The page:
Immigration Division (ID) Litigation
Immigration Division (ID) hearings are held for those who are found to be inadmissible to Canada and for those who are being detained by the government in jail or in immigration holding centres. One of the key practice areas of Fisher Law is to assist clients in navigating these particular hearings and understanding their intricacies.
1) Detention Reviews
The purpose of a Detention Review is for the government to assess whether or not you should continue to remain in detention. These reviews are held within 48 hours and then again 7 days after detention, and then every following 30 days. At each review, you have the opportunity to explain your situation. You present the reasons why you should be released, and the government presents reasons why your detention should continue.
As with all hearings at the Immigration and Refugee Board (IRB), you may represent yourself at your Detention Review. However, this can be complicated as many situations require direct questioning of the government’s position, the selecting and questioning of witnesses, the presenting of arguments, and negotiation with government counsel.
Fisher Law will be by your side for the entire process, effectively presenting the strongest arguments for your release, and working efficiently with IRB decision makers and government counsel.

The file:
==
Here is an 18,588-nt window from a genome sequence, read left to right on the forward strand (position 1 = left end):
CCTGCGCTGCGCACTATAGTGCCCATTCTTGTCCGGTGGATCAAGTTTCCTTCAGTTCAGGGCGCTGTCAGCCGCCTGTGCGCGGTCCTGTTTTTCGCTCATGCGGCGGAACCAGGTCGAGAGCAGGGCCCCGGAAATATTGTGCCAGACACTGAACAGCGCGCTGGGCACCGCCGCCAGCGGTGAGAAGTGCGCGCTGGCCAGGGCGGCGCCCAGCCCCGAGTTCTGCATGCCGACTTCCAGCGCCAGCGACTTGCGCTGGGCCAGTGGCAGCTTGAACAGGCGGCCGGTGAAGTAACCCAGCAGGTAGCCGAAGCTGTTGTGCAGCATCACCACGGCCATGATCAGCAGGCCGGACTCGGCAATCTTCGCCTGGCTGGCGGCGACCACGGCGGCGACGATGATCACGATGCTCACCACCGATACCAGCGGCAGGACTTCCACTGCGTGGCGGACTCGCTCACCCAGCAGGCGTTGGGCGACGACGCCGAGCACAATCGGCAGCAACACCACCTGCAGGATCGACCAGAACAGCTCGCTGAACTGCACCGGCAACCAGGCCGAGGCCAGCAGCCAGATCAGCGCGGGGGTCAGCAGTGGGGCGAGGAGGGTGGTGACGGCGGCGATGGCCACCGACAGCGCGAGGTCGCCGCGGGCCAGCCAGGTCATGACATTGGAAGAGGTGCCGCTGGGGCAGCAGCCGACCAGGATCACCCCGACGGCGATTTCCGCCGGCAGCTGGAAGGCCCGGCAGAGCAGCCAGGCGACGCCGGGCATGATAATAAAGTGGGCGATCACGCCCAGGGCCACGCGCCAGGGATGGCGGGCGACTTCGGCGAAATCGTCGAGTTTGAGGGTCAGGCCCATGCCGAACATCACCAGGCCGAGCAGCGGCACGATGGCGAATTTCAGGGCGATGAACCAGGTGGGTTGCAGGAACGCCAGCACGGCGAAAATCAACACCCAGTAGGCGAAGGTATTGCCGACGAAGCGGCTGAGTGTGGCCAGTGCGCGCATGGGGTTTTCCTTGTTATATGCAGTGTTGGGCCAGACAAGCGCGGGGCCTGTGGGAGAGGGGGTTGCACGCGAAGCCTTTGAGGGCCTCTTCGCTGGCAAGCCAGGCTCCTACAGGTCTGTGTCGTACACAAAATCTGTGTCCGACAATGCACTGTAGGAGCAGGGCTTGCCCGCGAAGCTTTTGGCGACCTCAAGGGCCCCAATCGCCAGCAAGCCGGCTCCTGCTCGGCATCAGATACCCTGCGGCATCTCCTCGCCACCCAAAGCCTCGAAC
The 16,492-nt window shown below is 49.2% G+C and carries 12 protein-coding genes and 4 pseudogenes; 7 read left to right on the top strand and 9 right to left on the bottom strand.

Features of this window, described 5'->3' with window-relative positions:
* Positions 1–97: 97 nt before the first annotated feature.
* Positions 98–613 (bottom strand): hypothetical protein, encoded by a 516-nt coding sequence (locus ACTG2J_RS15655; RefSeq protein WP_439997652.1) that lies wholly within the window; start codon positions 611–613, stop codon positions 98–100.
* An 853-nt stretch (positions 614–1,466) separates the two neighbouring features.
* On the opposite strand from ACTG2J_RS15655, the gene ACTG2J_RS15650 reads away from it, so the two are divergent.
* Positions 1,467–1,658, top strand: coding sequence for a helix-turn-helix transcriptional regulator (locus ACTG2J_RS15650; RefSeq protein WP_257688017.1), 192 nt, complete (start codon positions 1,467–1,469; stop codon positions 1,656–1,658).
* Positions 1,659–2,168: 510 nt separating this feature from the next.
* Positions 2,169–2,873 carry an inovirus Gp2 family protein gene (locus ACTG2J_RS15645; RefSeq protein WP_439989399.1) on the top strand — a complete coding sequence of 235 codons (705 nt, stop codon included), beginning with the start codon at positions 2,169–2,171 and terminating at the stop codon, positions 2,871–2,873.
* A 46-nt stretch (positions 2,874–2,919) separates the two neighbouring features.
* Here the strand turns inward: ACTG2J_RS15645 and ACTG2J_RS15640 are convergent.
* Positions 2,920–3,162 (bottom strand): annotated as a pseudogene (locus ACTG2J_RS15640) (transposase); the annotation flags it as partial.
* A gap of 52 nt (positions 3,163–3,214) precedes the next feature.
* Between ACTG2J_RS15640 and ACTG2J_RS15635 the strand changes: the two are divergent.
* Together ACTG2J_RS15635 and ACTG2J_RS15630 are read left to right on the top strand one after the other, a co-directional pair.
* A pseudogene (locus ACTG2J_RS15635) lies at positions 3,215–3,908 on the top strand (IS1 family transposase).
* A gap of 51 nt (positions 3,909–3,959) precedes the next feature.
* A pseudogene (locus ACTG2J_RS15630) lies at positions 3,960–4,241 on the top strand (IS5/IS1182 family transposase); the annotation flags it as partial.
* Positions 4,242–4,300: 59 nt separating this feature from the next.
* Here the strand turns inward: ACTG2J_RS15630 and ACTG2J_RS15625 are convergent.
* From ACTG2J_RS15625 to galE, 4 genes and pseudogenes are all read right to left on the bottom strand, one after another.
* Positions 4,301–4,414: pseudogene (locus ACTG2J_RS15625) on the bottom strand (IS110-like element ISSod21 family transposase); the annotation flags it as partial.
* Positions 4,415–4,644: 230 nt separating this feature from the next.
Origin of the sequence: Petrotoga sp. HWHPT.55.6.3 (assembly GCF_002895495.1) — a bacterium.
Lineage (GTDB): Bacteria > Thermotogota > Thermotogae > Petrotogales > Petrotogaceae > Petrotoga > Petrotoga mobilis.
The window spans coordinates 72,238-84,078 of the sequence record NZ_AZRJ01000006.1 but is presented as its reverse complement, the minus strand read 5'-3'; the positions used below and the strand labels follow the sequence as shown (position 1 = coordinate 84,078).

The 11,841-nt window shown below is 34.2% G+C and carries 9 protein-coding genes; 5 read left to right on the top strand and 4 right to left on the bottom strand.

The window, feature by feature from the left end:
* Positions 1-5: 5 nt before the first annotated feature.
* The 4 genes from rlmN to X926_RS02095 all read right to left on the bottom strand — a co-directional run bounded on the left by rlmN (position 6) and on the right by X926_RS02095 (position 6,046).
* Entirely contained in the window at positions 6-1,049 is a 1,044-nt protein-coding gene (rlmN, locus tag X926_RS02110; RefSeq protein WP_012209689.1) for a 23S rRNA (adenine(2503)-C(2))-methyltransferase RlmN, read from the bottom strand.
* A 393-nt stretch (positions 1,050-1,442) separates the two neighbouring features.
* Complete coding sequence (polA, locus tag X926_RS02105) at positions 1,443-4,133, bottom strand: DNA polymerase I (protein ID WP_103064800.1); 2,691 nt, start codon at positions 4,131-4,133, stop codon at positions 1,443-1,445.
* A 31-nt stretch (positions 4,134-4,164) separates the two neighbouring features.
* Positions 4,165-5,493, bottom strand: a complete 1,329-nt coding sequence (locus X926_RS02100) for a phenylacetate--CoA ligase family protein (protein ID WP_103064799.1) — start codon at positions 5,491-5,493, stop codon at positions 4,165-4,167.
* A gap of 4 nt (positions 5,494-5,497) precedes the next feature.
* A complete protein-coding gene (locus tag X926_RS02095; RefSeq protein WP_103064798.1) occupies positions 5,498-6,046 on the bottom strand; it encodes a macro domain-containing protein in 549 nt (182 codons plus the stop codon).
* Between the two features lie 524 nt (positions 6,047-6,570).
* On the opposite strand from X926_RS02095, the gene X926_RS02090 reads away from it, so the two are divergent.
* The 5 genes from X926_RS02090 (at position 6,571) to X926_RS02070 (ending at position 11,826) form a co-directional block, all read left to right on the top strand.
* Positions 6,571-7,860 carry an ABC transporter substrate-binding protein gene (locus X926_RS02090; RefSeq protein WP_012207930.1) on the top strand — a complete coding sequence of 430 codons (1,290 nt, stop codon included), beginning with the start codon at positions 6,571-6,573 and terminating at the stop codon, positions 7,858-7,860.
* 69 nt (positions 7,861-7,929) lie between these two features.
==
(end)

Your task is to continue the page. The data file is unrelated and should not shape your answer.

2) Admissibility Hearings
Admissibility Hearings are at the request of the government in specific circumstances. They are reserved for people who the government initially determines should not be considered for admission to Canada. The reasons the government requests an Admissibility Hearing are varied, and may include findings that the applicant violated immigration legislation, committed a crime, is a threat to the safety and security of Canada, lied during the application process, has disqualifying health and financial issues, or has accompanied an inadmissible family member into Canada.
To present your situation as effectively as possible, Fisher Law will thoroughly investigate your matter, conduct issue-focused research to build an effective argument to establish your admissibility, draft robust submissions, and stand for you and with you in the hearing to ensure your story is properly considered and presented with strength.